Newburyport is the place to be. Ask anyone who has tried to buy a home here recently. The competition is fierce. Home values are shooting up as buyers are moving in from the Boston area and out of state, drawn by accolades as the city that “has it all.”

While we should relish the good news, Newburyport’s upward trajectory also holds challenges for the community. Between 2000 and 2010, the median age of the Newburyport homeowner rose from 41 to 46 years. The trend reflects an aging population of wealthier empty nesters and will serve to further drive up home values. We’d be wise to consider the consequences.

An increasing number of people who for years have called this stunning community home will be priced out of town. Others — young families and first-time homebuyers — will discover their savings do not come close to a down payment on a single-family home or condominium. And for the 6 percent of residents who sustain on incomes below the poverty line, a future in Newburyport where the median home is valued at $424,000 will likely seem impossible to envision.

The answer should be an increase in affordable and rental units. MINCO Corporation has put forth a proposal that echoes the goals of the 2014 Master Plan. One Boston Way features 80 apartments — 25 percent of which will be designated affordable — and approximately 3,500 square feet of shared office space and live/work units near the MBTA commuter rail station, an area that the city for years has eyed as an ideal location for Smart Growth zoning, Chapter 40R.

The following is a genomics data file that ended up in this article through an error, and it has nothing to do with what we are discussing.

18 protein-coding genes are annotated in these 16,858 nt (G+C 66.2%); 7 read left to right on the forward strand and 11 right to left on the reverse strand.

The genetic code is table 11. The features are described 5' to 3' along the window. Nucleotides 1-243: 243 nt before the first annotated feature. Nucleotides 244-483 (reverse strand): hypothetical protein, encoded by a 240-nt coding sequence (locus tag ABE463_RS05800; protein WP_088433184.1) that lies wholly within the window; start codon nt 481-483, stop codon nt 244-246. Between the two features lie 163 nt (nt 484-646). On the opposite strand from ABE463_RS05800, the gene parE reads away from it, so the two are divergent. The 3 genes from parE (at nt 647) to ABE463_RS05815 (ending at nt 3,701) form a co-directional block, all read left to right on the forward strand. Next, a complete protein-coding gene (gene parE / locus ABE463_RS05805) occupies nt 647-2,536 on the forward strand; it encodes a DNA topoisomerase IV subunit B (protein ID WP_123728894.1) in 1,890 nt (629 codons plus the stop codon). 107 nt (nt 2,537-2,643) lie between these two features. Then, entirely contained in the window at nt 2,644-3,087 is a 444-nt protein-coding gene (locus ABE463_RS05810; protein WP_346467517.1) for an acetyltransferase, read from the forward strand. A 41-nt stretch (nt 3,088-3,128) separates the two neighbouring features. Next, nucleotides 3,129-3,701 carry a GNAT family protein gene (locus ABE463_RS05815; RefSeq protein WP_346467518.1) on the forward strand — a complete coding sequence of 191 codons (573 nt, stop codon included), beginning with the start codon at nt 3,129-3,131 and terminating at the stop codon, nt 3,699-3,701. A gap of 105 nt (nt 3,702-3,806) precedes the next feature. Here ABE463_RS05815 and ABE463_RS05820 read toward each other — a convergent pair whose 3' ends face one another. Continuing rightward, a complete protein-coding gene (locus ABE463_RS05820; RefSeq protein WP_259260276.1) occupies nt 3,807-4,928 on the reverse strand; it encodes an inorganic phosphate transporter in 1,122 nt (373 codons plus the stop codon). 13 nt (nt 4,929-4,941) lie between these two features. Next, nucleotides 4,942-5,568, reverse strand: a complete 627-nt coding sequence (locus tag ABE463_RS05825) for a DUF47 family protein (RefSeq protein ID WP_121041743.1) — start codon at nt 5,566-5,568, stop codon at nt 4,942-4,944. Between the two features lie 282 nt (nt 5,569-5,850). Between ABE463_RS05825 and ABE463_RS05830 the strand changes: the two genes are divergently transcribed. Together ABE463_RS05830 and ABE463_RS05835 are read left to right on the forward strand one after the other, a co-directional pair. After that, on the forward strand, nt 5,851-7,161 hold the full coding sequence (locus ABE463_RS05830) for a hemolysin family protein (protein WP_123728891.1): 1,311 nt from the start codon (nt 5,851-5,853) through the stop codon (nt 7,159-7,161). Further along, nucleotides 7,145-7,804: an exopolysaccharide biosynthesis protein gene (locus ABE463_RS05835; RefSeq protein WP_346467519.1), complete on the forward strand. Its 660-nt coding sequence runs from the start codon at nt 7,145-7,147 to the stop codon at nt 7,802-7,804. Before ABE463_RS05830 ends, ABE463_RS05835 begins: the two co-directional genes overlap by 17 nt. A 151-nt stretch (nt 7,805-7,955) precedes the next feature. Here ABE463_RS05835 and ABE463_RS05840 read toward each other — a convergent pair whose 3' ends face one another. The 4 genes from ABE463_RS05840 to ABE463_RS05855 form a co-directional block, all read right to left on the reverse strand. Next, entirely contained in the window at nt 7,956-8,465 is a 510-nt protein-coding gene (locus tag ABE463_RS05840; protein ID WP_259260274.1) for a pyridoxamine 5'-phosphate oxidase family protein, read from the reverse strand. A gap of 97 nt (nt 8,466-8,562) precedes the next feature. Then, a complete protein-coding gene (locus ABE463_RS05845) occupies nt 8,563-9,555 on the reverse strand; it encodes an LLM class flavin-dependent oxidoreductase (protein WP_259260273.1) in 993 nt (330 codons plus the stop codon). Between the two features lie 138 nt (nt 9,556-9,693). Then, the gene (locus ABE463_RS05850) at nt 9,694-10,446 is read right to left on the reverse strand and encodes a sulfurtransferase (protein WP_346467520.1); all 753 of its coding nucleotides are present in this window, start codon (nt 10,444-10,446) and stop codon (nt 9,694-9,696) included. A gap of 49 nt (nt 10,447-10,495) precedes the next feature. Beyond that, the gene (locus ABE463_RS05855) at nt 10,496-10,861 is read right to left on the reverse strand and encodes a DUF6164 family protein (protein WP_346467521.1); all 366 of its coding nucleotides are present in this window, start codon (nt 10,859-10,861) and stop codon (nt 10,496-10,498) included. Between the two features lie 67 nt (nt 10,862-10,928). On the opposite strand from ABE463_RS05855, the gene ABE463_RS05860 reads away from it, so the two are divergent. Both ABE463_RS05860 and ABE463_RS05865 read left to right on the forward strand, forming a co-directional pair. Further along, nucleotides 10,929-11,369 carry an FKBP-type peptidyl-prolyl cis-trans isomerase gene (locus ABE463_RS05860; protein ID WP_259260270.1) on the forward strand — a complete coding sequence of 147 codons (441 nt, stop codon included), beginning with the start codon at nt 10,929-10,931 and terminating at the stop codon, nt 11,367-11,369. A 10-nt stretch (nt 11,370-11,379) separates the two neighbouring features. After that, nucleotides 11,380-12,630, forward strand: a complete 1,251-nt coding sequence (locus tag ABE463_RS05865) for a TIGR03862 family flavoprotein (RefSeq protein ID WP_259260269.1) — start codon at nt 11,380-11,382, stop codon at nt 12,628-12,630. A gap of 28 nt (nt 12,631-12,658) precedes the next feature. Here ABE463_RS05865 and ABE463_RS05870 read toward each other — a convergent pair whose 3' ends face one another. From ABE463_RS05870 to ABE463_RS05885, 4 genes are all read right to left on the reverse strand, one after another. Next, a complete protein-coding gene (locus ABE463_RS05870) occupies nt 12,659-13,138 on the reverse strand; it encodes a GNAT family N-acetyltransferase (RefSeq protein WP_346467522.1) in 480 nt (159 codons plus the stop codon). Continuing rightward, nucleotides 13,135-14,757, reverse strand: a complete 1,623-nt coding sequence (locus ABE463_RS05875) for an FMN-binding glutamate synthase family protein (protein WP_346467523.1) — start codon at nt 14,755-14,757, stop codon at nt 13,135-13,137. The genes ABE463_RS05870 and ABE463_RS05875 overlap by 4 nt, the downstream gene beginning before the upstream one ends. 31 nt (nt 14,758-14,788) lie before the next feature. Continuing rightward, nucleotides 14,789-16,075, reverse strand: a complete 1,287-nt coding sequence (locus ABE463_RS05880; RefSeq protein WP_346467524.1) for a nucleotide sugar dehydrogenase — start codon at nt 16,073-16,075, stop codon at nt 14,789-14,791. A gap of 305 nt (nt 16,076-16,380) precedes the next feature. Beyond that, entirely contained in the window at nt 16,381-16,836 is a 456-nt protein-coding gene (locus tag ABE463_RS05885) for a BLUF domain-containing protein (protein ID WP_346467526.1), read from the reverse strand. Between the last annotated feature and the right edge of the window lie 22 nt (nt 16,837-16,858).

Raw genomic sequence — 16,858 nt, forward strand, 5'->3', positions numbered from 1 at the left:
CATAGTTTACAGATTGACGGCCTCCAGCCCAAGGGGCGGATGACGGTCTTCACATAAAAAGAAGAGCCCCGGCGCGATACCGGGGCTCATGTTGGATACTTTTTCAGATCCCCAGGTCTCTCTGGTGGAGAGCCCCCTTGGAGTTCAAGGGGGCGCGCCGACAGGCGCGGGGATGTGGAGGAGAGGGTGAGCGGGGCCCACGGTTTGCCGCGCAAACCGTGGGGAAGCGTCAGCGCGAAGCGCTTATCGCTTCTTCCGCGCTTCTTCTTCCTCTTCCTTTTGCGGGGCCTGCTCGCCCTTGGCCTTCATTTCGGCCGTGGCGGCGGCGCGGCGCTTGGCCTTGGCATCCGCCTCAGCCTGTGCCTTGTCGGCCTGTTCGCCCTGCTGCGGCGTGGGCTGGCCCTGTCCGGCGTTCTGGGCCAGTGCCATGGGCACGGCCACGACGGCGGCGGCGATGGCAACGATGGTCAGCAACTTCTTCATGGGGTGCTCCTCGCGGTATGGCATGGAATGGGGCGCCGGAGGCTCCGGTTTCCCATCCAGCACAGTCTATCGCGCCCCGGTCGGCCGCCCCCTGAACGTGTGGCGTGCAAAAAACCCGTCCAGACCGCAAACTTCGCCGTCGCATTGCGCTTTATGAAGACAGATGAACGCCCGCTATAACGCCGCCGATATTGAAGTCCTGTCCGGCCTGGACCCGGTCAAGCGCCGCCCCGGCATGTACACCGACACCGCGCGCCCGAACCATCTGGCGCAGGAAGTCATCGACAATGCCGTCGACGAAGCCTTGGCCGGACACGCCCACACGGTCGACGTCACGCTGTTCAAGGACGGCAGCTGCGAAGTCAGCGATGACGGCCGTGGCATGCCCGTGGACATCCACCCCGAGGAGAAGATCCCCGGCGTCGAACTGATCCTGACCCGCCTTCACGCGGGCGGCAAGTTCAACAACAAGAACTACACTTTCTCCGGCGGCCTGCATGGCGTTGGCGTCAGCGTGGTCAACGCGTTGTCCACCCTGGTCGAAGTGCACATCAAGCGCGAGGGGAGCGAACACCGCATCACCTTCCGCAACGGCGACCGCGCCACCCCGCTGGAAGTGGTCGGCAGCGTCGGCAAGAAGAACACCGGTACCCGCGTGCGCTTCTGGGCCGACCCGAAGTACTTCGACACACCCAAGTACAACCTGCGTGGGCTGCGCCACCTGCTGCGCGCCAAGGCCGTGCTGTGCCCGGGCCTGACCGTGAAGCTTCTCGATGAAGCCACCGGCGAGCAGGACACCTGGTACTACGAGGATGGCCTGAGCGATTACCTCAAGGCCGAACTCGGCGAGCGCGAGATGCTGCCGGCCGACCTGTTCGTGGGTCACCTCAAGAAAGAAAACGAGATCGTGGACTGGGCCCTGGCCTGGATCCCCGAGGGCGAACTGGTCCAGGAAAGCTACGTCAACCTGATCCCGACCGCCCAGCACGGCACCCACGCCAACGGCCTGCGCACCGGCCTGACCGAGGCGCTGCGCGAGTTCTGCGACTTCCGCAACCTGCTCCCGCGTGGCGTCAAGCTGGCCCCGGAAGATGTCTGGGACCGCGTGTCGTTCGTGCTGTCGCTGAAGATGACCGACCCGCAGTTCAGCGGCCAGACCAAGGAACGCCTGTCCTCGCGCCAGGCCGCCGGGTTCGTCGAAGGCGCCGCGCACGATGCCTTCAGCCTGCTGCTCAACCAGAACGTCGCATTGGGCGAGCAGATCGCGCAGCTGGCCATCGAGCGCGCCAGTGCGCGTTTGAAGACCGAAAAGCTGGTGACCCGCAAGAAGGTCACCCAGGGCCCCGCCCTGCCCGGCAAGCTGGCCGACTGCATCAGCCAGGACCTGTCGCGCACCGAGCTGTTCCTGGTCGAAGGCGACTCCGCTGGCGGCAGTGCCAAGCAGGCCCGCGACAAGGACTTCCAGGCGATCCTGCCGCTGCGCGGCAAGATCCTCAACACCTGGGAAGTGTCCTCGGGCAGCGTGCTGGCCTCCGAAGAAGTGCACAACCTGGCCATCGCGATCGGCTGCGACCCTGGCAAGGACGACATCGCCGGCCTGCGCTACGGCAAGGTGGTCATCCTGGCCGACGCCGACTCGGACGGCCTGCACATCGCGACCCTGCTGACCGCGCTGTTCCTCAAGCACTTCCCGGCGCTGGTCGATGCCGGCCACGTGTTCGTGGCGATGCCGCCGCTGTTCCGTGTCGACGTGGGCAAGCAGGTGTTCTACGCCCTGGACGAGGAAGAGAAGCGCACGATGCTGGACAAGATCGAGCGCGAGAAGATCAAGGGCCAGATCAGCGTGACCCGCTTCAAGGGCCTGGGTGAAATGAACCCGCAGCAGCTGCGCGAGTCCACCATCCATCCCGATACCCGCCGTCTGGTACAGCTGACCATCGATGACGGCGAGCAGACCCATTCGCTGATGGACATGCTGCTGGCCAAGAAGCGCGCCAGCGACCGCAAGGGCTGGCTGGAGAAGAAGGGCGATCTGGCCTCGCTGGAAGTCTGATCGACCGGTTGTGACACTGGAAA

If you’d like to hear more, please visit our blog at to learn more about One Boston Way and Newburyport’s Smart Growth (40R) District. You can also connect with us on Facebook or LinkedIn. Increasing the stock of affordable housing is especially important for a city like Newburyport that at 7.6 percent does not meet the state’s goal of 10 percent. One Boston Way would boost that number since all rental units in a 40R development — not just the ones with an affordable designation — count toward that threshold. In other words, the addition of 80 apartments would bring the percentage of affordable housing in Newburyport to 8.5. 40R also comes with incentive payments of up to $600,000 and a density bonus of $3,000 per unit as well as reimbursement for the net cost of educating school-aged children who might move into the district.

The approval of a Smart Growth Overlay Zoning District lays the foundation for the creation of a compact, walkable, mixed-use development that not only increases the number of rental options in Newburyport while preserving open space, but also allows the city to retain control over its design and location.

Providing housing for people from all walks of life has been the driving force of my career, from the moment I entered the business in the 1970s, and as the executive director of the North Andover Housing Authority, I’ve overseen and been involved with dozens of subsidized multi-family home projects.

I have also witnessed the transformation of Newburyport first hand. Since my grandfather lived on Orange Street, I can still recall the days of derelict buildings and boarded-up storefronts that preceded urban renewal and the city’s rebirth.

More rental units will help the city stay true to its working-class roots while also catering to single professionals, young couples and empty nesters who may want to downsize. Only then will Newburyport truly have it all.


Lou Minicucci Jr. established MINCO Corp. in 1982. Visit the blog at to learn more about One Boston Way and Newburyport’s Smart Growth (40R) District. 

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